On 12 May 2015, officials from Austria and Turkmenistan signed an income tax treaty. The treaty will enter into force after the ratification instruments have been exchanged, and once in force and effective will replace the 1981 tax treaty between Austria and the former Soviet Union, which currently applies in respect of Turkmenistan.

Additional details will be published once available.

Malawi-Netherlands

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Update - Tax Treaty between Malawi and the Netherlands

Officials from Malawi and the Netherlands signed an income tax treaty on 19 April 2015. The treaty is the first of its kind directly between the two countries; although the 1948 tax treaty between the Netherlands and the UK had been extended to Malawi through the exchange of notes in 1969 and was later terminated by Malawi with effect from 1 January 2014.

Taxes Covered

The treaty covers Malawi income tax and fringe benefits tax, and covers Netherlands income tax, wage tax, company tax including the government share in the net profits of the exploitation of natural resources levied pursuant to the Mining Act, and dividends tax.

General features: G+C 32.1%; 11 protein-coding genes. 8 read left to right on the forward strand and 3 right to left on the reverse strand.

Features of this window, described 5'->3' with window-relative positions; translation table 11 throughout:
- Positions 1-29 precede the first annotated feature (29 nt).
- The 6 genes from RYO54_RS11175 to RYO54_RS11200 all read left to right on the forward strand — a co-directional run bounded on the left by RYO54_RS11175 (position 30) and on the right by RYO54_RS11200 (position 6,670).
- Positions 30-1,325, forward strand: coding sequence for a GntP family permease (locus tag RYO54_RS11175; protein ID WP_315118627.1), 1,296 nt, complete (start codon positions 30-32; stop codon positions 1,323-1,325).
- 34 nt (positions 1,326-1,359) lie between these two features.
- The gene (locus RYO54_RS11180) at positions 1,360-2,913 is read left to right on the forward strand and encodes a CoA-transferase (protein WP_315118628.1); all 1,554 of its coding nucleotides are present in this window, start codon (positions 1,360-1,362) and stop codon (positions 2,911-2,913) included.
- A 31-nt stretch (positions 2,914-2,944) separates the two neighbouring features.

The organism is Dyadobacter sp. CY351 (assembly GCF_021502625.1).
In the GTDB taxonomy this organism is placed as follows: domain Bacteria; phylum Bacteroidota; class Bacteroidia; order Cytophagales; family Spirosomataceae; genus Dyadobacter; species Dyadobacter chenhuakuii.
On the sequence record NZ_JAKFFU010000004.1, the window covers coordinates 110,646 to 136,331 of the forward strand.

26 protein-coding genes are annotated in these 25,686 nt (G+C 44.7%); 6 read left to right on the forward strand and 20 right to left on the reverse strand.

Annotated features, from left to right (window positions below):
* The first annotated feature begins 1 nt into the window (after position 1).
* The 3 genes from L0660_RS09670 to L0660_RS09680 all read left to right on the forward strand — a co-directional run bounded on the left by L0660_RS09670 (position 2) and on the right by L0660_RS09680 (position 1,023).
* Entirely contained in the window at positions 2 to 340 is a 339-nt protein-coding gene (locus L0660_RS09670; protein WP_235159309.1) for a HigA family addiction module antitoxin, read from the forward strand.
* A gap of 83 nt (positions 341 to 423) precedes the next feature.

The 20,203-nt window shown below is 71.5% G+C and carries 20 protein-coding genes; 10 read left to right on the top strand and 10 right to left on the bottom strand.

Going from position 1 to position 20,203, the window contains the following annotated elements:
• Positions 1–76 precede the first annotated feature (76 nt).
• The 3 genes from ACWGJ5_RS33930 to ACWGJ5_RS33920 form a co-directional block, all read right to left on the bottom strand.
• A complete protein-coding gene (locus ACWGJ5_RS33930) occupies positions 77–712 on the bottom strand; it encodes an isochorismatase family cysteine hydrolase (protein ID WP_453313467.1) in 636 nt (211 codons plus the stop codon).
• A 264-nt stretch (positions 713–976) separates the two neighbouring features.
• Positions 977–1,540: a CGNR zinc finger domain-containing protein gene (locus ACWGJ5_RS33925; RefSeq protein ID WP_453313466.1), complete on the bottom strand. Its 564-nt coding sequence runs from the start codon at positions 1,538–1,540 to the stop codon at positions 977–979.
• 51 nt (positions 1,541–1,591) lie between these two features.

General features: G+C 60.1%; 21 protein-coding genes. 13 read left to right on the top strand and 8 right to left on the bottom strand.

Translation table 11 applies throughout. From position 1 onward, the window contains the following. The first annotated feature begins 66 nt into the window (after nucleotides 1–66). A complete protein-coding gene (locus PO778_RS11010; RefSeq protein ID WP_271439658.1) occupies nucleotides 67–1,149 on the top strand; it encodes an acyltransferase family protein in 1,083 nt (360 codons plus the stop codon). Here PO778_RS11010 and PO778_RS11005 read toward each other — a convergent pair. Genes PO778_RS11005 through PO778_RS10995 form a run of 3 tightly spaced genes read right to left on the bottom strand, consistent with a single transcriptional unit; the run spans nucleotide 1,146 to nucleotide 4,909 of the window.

Service PE

The treaty includes the provision that a permanent establishment will be deemed constituted when an enterprise furnishes services within a Contracting State through employees or other engaged personnel for the same or connected project for a period or periods aggregating more than 183 days in any 12-month period.

Withholding Tax Rates

  • Dividends - 5% if the beneficial owner is a company directly holding at least 10% of the paying company's capital; otherwise 10% if the paying company is a resident of Malawi and 15% if the paying company is a resident of the Netherlands (exemption if the beneficial owner is a pension fund)
  • Interest - 10% (exemption if the beneficial owner is a pension fund)
  • Royalties - 5%

Capital Gains

The following capital gains derived by a resident of one Contracting State may be taxed by the other State:

  • Gains from the alienation of immovable property situated in the other State;
  • Gains from the alienation of movable property forming part of the business property of a permanent establishment in the other State; and
  • Gains from the alienation of shares or other comparable interests deriving more than 50% of their value directly or indirectly from immovable property situated in the other State, although an exemption is provided when:
    • The alienator owns less than 30% of the shares or other comparable interests;
    • The shares or other comparable interests are traded on a recognized stock exchange;
    • The shares or other comparable interests derive their value from immovable property in which the company or the holders of those interests carry on their business;